For Bryce, father knows best

The Nationals No. 1 overall selection Bryce Harper was introduced for the first time at Nats Park to the media, 10 days after he agreed to a nearly 10 million dollar deal to sign with the Nats. Flanked by his family, Harper talked about his dreams of becoming a Major Leaguer.

After hitting 12 homers during early batting practice, Harper was asked where he learned his swing. Harper credited his hitting mechanics to his dad, Ron Harper.

"My dad, he has been huge in everything I have done. He is absolutely incredible with my swing and he knows it better than anybody. So to have him around and have him help me with it after games (was big). He taught me my whole swing."

Ron says Bryce has always been very competitive at the plate, always looking for that big base hit.

"He is a team player. If he doesn't go 4-for-4 he feels likes he didn't help his team. If he goes 3-4 and comes up with a man on second and doesn't get the job done, he is more mad at himself. He is so hard on himself to a fault sometimes. He always wants to do better."

Ron feels moving up to the College of Southern Nevada was the best decision that could have been made because Bryce was just getting walked (84 times in two years) against high school pitching.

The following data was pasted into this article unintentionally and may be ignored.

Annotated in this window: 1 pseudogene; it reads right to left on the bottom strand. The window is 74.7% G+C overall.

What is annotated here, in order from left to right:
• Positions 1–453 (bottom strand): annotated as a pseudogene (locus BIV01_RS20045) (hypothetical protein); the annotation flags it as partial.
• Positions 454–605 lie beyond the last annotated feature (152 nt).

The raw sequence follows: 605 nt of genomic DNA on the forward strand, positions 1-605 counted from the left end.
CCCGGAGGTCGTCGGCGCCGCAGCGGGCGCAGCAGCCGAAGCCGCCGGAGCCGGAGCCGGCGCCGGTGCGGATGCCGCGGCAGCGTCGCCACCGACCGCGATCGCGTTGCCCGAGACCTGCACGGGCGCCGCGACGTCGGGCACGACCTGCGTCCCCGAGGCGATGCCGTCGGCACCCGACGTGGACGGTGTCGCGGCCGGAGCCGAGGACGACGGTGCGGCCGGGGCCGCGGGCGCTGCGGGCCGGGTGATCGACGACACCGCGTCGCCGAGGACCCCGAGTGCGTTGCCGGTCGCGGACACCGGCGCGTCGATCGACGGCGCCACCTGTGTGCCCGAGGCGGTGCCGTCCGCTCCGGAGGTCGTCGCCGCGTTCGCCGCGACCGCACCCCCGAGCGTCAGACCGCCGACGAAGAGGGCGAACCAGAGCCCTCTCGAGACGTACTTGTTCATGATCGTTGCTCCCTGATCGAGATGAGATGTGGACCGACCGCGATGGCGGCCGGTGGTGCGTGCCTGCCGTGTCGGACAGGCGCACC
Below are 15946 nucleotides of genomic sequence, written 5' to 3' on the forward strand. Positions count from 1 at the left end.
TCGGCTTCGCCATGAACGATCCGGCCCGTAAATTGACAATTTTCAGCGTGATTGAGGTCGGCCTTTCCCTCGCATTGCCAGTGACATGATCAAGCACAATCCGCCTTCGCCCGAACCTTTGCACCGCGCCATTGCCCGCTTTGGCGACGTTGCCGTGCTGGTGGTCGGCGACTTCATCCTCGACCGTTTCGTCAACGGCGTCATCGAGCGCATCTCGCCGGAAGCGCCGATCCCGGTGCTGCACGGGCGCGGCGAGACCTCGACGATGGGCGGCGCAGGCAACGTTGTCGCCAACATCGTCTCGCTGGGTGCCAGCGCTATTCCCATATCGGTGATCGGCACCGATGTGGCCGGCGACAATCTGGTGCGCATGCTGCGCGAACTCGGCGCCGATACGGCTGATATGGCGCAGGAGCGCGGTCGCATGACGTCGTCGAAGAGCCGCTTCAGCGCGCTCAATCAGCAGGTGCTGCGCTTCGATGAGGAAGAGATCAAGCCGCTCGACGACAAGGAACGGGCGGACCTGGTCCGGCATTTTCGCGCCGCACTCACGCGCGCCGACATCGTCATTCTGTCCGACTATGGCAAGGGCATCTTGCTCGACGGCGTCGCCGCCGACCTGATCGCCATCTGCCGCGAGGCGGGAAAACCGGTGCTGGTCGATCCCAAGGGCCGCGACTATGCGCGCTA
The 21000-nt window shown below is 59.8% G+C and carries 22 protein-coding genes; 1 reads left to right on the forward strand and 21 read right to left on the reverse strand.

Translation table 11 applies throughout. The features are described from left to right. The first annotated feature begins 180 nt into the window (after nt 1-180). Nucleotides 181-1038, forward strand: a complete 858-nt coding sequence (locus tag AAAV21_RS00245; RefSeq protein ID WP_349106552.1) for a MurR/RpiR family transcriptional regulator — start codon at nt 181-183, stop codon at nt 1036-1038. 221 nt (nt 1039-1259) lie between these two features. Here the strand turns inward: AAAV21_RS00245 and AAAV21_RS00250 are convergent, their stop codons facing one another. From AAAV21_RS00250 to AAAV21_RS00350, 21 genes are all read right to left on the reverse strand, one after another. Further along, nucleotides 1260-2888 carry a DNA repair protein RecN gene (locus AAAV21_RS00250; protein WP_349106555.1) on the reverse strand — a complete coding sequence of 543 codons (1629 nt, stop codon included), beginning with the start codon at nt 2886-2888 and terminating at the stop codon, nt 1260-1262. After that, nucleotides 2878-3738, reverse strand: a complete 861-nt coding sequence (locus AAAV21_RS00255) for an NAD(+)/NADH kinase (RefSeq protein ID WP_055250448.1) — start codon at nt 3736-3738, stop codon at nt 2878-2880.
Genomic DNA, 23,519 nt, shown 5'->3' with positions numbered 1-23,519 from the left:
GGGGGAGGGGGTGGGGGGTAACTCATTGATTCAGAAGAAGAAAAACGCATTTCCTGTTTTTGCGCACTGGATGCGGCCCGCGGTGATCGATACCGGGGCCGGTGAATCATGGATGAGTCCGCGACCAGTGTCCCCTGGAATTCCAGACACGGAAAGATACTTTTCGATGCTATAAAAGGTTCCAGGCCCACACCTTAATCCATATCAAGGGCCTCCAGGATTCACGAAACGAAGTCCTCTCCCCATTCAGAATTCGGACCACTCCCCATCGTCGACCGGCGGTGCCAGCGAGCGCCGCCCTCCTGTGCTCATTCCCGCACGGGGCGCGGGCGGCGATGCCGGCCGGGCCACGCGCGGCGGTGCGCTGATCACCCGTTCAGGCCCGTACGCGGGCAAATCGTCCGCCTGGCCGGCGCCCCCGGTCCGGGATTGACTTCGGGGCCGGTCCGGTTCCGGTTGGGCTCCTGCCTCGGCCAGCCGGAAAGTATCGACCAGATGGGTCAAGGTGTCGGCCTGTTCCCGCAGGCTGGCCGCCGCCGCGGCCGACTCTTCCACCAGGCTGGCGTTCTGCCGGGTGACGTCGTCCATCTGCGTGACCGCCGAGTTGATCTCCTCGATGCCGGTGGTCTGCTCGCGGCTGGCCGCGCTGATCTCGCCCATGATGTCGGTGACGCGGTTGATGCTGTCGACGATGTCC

"It was unbelievable. The wood bat was huge. Having a wood bat in his hands the all year long really helped. The competition was better than people know. We saw guys throwing 90-plus every weekend. A lot of them got Division I scholarships and got drafted too. He wouldn't have seen that in high school."

Even though Bryce played catcher his entire career, the Nats want him to play in the outfield. Ron says Bryce does have experience playing center field.

"The reads are different in the corner outfield positions. I know because I played center field. He is going to have to make those adjustments. It will take some time."

There were several team records and accolades earned for Bryce in his one season in junior college. But a few times, Harper's character was called into question. A taunt here, a thrown bat there, and suddenly this 17-year old was immature and a "bad apple".

His last play in the collegiate ranks was an ejection at the JUCO World Series in Colorado in early June when he was tossed by the home plate umpire for drawing a line in the dirt with his bat to show where he thought a pitch had gone on a called third strike.

Since he had been dismissed from an earlier regular season game, by rule, he was suspended for two games. His team lost the next game and was eliminated.

Ron says Bryce was devastated.

"I think he felt really bad. He felt like he let his team down. It is unfortunate it happened. He shouldn't have done it. I told him he has to learn from these things. And he did.

"The pain of having to sit there and listen to his team play on the radio because he couldn't go was probably the biggest torture of all.

"It had to kill him. He called me up and said, 'it's rough, this is rough, Pop'. He is mature kid. He can admit he made a mistake."

The education of Bryce Harper continues in pro baseball early September in Florida as a member of the Washington Nationals.

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